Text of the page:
Microsoft redesigned Office 365 to be more specific to two major work groups: first line workers and educators.
First line workers are typically the first person a customer’s deals with at a company. You will see first line workers in sectors such as retail, manufacturing, healthcare, construction, travel & hospitality and government. Several of these workers need to view and track schedules and swap shifts with co-workers.
“First line workers have unique needs and Office 365 is being targeted to those who trade shifts. A tool like StaffHub enables you to pass shifts onto someone and share notes and other information on issues,” said Microsoft spokesman Frank X. Shaw.
Also, Office 365 is being integrated with Dynamics and the Internet of Things for service technicians. For example, if a product fails on a customer they will get an automatic alert in Office 365, Shaw said, and be able to go out and fix the problem or dispatch location information.
Shaw added that HoloLens can be deployed for problem solving at remote locations.
There are more than two billion first line workers around the globe in Microsoft’s estimation and the company is combining Office 365, Windows 10 and Enterprise Mobility + Security for this group and calling it F1.
The other group of focus – educators – will be getting Microsoft 365 Education that will include Office 365 for Education along with Windows 10, Enterprise Mobility + Security and Minecraft: Education Edition. Microsoft is positioning this solution to enable students, faculty and staff to create, collaborate in a secure way.
According to a Harvard Business Review report, 78 per cent of respondents agreed that organizations must connect and empower its first line workers with technology and information. However, most organizations said there is still a gap in their ability to create this full connection for first line workers. Respondents shared that while 47 per cent of customer-facing first line workers are digitally connected, only 26 per cent of first line workers who produce goods and maintain or operate equipment are digitally connected.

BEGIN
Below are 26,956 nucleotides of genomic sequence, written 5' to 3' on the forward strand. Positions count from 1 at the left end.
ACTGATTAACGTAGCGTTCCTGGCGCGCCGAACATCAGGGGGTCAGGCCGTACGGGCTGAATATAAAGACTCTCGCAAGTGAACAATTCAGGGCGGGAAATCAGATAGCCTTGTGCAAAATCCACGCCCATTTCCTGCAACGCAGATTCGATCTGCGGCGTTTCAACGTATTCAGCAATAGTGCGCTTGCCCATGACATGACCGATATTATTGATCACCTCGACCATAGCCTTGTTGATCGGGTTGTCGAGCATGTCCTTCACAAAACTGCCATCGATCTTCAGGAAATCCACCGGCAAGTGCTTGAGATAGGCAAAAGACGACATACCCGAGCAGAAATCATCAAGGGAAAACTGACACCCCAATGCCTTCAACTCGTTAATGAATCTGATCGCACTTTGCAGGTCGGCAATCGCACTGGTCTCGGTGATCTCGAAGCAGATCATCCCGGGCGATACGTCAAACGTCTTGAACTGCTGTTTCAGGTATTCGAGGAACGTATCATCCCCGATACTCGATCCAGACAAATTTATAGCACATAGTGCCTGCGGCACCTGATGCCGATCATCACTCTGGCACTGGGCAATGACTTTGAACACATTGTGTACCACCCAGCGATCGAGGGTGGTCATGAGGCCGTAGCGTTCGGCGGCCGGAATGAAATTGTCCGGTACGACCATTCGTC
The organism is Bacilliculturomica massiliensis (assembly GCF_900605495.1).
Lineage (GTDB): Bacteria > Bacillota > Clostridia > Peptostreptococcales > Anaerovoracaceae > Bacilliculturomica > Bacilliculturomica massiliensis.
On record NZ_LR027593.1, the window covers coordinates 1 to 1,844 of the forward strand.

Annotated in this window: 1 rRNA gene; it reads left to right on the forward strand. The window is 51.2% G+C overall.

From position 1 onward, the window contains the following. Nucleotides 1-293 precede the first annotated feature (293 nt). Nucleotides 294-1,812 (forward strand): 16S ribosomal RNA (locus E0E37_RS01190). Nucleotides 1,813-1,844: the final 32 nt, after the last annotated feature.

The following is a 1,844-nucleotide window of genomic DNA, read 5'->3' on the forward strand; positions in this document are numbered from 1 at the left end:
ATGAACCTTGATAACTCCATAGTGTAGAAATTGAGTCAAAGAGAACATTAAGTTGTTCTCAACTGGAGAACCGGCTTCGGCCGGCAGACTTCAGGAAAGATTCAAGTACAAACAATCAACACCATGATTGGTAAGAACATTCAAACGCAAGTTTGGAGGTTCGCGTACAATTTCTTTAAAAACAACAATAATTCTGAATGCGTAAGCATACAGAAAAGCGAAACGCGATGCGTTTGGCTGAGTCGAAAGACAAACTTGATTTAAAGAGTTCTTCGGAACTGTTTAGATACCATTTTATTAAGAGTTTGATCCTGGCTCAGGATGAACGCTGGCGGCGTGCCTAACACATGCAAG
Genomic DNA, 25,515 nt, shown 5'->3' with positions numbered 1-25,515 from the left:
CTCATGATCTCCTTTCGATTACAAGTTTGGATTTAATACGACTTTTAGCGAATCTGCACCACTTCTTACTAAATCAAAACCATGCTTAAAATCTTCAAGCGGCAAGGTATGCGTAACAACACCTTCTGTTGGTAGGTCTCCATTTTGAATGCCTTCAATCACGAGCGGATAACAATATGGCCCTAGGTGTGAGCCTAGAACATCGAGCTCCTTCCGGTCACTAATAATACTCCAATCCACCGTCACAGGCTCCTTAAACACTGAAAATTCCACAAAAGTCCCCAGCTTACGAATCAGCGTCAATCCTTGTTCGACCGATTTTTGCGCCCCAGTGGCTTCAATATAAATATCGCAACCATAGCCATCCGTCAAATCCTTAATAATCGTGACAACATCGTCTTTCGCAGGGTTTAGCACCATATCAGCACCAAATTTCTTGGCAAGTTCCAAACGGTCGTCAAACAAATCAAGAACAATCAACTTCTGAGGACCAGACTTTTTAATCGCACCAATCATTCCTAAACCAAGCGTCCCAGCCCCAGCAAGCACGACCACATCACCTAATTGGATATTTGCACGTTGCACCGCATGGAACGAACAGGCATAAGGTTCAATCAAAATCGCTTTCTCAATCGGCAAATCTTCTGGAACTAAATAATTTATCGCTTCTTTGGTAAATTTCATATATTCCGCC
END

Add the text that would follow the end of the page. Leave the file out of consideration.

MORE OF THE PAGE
There’s also a new price point with Microsoft 365 devices. New commercial Window 10 S hardware from HP Inc., Lenovo, Acer and Fujitsu will start at $275. Shaw said, Microsoft is working with OEM partners to have cloud-based identity and management on these devices for both first line workers and educators. HP and Lenovo also announced they will be supporting Windows AutoPilot, just like in the Surface, by providing device identification to companies on select orders starting in the new year. Microsoft said this will enable users to set up a new device complete with the company configuration and apps ready to go and removes the need for IT to touch the device or manage updates in person.
F1 will also come with business class email and calendar in Outlook, SharePoint, Yammer, 1:1 HD video chat and audio, Teams chat-based workspace, 2GB of cloud storage, Schedule & task management, StaffHub, Microsoft Advanced Threat Analytics, Windows Defender Antivirus, Device Guard, Azure Active Directory P1, Windows Hello, and Microsoft Intune.
Skype to Teams
Microsoft plans to bring Skype for Business capabilities into Microsoft Teams. Teams is being positioned by Microsoft to work as a hub inside Office 365. Look for Teams to feature more cognitive and data services such as persistent chat, voice and video.
At the Microsoft Envision/Ignite conference in Orlando Microsoft also announced new intelligent search capabilities for Bing, more integration with LinkedIn and a vision for intelligent communications centering on Microsoft Teams.
Shaw said Microsoft will be integrating LinkedIn graphs to create a more modern workplace for Office 365. For example, before your meeting starts Office 365 will provide information from LinkedIn. As for Bing, it will have more artificial intelligence so that searches become more relevant to the users. Shaw said, the AI will base searches on your own data to save time. For example, if you are looking for Harry Shum; you’ll get data of the executive and not the actor from the show Glee.